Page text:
"To employ a superintendent, and in the case of a high school board a principal, who shall have charge of the administration of the schools under the direction of the board of education. In addition to the administrative duties, the superintendent or the principal shall make recommendations to the board concerning the budget, building plans, the location of sites, the selection of teachers and other employees, the selection of textbooks, instructional material and courses of study. The superintendent or the principal shall assist in keeping the records and accounts of the board, aid in making reports required of the board, and perform such other duties as the board may delegate to him."
The presence of the foregoing section in the school code specifically providing for the employment of a superintendent and defining his duties and relationship to the board seems to clearly indicate an intention on the part of the legislature to exclude superintendents from the general provisions applying to the employment of teachers.
We find no definition of the word "teacher" in the Tenure Law itself suggesting a legislative intent to abolish the distinction between teachers and superintendents as found in the code. Section 24-2, to which we have heretofore referred, contains this provision:
"This section and succeeding sections do not modify any existing power of the board except with respect to the procedure of the discharge of a teacher and reductions in salary as hereinafter provided."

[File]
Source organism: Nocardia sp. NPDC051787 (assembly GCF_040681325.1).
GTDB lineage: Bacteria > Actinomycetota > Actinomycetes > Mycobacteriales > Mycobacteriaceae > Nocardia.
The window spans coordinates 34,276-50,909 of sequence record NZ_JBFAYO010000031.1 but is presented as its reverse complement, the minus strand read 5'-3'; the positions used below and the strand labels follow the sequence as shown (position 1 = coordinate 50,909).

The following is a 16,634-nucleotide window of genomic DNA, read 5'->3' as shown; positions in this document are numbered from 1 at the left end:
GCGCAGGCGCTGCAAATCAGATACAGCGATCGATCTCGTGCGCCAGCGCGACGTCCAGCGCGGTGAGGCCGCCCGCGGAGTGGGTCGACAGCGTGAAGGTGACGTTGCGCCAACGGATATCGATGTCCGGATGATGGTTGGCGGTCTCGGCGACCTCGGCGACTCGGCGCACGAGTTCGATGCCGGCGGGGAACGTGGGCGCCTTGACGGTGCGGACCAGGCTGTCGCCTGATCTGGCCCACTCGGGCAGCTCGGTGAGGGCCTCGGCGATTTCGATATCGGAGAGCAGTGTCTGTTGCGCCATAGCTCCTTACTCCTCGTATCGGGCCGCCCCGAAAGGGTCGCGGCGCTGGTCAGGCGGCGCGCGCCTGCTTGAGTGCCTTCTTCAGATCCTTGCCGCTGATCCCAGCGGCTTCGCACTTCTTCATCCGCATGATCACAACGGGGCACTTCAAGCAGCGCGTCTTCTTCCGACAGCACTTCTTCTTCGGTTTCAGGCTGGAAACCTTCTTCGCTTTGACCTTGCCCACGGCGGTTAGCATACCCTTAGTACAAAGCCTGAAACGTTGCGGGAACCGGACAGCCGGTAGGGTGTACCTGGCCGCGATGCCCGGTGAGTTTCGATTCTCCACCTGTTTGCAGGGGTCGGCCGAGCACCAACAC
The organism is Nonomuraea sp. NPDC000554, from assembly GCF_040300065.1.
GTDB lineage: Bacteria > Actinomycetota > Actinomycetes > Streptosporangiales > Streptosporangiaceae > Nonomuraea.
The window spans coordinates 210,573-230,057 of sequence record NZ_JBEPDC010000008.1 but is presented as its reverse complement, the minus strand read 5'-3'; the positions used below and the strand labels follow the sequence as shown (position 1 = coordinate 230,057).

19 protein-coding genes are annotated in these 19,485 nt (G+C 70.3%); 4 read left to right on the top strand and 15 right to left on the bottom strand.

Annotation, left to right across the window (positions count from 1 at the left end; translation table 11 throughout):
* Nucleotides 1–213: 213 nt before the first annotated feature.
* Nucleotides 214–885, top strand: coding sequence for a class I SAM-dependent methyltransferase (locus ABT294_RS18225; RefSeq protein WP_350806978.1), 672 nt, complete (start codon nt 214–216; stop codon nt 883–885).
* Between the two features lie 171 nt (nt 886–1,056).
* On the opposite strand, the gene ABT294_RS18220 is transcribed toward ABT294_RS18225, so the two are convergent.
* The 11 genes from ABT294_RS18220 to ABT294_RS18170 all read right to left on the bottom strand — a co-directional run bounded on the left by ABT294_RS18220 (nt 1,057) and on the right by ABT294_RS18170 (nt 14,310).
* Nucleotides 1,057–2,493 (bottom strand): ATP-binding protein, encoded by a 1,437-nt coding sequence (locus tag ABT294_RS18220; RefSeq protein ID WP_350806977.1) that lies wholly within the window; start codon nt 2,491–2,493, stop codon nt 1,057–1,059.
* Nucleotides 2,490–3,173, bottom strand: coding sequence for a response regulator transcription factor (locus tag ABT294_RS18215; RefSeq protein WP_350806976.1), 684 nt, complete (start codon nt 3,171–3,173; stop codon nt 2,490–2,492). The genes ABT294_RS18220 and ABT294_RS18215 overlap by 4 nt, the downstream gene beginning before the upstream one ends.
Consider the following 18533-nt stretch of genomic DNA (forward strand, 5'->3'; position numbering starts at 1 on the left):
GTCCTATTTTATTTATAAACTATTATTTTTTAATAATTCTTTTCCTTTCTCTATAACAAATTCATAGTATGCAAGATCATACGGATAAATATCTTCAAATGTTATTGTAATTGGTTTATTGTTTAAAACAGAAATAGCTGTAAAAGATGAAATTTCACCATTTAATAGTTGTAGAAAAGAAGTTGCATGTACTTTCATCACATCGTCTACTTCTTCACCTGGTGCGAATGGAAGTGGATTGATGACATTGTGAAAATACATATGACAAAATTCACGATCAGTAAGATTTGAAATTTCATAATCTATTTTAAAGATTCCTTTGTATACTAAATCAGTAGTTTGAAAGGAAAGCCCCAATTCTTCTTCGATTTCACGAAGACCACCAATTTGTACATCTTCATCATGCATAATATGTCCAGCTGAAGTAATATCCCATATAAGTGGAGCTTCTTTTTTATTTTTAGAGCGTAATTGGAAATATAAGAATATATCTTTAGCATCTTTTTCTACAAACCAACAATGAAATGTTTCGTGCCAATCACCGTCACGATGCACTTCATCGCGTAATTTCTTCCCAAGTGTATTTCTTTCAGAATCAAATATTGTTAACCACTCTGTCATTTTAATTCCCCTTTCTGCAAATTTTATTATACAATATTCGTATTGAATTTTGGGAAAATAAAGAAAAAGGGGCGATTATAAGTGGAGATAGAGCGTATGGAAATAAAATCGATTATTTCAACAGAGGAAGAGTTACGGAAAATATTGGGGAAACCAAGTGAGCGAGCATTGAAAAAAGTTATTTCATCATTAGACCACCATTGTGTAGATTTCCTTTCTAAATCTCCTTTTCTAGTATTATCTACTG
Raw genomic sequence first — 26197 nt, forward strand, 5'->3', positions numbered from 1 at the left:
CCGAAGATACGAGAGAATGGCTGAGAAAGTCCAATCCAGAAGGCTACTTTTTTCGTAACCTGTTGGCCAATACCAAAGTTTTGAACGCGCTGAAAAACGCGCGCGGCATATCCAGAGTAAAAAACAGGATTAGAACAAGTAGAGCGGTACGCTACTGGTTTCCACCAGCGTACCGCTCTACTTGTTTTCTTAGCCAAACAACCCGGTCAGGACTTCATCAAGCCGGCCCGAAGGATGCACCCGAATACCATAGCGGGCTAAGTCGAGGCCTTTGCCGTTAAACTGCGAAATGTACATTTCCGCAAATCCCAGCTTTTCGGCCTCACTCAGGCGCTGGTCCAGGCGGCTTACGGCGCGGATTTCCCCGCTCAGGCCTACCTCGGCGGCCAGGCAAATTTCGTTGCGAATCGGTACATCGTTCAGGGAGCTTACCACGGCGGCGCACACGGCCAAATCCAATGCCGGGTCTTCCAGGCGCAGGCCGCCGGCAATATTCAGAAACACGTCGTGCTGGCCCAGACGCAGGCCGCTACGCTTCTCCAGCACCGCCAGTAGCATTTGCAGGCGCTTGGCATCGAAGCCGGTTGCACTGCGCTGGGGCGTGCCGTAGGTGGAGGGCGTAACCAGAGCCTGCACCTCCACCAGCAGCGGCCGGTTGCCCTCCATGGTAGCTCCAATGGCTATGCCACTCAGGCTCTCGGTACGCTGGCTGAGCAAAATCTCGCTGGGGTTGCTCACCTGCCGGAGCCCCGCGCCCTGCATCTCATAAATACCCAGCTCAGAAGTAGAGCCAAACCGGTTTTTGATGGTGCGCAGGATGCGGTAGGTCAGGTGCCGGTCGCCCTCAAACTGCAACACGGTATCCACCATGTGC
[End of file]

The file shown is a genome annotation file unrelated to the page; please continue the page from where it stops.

Such provision seems to further support defendant's argument that a superintendent is not employed under the provisions of the Teacher Tenure Law and cannot invoke its protection.
In the case of Biehn v. Tess, 340 Ill. App. 140, the court reviewed at considerable length the law pertaining to the distinction made between teachers and superintendents and referred to numerous decisions by courts of other jurisdictions, among which is the case of Eelkema v. Board of Education, 215 Minn. 590, 11 N.W.2d 76, wherein the court said:
"The character of the services of a superintendent of schools to the district and of his relations to the board is such that it should require a clear declaration of legislative intent to bring him within the continuous employment effected by the tenure act."
In the Biehn v. Tess case, supra, the court dealt with the same question as is involved in the instant appeal and held that the legislature in enacting the Teacher Tenure Law recognized a clear distinction between principals and teachers and expressed such distinction in the Act.
We believe the rule announced by the court in the Biehn case is applicable to the facts presented in the record under consideration in the instant case. In view of the foregoing we are of the opinion that the judgment of the trial court should be reversed.